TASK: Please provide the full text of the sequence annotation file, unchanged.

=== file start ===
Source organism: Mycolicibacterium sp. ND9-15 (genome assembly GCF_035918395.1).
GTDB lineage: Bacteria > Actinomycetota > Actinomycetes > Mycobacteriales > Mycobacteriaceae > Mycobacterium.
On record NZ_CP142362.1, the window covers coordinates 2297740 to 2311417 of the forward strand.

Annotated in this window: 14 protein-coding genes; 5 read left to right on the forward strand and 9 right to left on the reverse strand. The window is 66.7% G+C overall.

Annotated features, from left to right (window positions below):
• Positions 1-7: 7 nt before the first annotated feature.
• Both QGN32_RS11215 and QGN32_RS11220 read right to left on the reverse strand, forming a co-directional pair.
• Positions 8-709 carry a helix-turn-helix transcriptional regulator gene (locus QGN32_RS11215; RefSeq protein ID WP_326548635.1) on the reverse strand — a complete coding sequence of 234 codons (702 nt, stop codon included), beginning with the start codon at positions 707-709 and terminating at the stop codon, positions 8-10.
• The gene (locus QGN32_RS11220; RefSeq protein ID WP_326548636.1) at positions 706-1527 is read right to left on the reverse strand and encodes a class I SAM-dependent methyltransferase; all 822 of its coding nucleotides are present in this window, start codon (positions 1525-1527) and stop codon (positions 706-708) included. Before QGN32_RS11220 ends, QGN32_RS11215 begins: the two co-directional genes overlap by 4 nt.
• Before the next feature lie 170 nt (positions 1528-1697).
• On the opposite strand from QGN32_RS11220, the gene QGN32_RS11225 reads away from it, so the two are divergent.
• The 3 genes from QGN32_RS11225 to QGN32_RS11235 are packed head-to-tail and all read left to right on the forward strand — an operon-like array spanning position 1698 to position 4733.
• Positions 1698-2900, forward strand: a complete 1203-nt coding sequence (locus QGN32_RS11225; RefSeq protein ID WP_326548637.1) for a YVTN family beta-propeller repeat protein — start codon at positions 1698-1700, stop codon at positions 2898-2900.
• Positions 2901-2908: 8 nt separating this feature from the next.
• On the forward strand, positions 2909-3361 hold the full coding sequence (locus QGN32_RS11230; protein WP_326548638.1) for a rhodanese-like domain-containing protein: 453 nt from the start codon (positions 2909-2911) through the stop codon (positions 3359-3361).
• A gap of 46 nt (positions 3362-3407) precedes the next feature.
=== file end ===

Source organism: Mycolicibacterium sp. ND9-15 (genome assembly GCF_035918395.1).
GTDB lineage: Bacteria > Actinomycetota > Actinomycetes > Mycobacteriales > Mycobacteriaceae > Mycobacterium.
On record NZ_CP142362.1, the window covers coordinates 2297740 to 2311417 of the forward strand.

Annotated in this window: 14 protein-coding genes; 5 read left to right on the forward strand and 9 right to left on the reverse strand. The window is 66.7% G+C overall.

Annotated features, from left to right (window positions below):
• Positions 1-7: 7 nt before the first annotated feature.
• Both QGN32_RS11215 and QGN32_RS11220 read right to left on the reverse strand, forming a co-directional pair.
• Positions 8-709 carry a helix-turn-helix transcriptional regulator gene (locus QGN32_RS11215; RefSeq protein ID WP_326548635.1) on the reverse strand — a complete coding sequence of 234 codons (702 nt, stop codon included), beginning with the start codon at positions 707-709 and terminating at the stop codon, positions 8-10.
• The gene (locus QGN32_RS11220; RefSeq protein ID WP_326548636.1) at positions 706-1527 is read right to left on the reverse strand and encodes a class I SAM-dependent methyltransferase; all 822 of its coding nucleotides are present in this window, start codon (positions 1525-1527) and stop codon (positions 706-708) included. Before QGN32_RS11220 ends, QGN32_RS11215 begins: the two co-directional genes overlap by 4 nt.
• Before the next feature lie 170 nt (positions 1528-1697).
• On the opposite strand from QGN32_RS11220, the gene QGN32_RS11225 reads away from it, so the two are divergent.
• The 3 genes from QGN32_RS11225 to QGN32_RS11235 are packed head-to-tail and all read left to right on the forward strand — an operon-like array spanning position 1698 to position 4733.
• Positions 1698-2900, forward strand: a complete 1203-nt coding sequence (locus QGN32_RS11225; RefSeq protein ID WP_326548637.1) for a YVTN family beta-propeller repeat protein — start codon at positions 1698-1700, stop codon at positions 2898-2900.
• Positions 2901-2908: 8 nt separating this feature from the next.
• On the forward strand, positions 2909-3361 hold the full coding sequence (locus QGN32_RS11230; protein WP_326548638.1) for a rhodanese-like domain-containing protein: 453 nt from the start codon (positions 2909-2911) through the stop codon (positions 3359-3361).
• A gap of 46 nt (positions 3362-3407) precedes the next feature.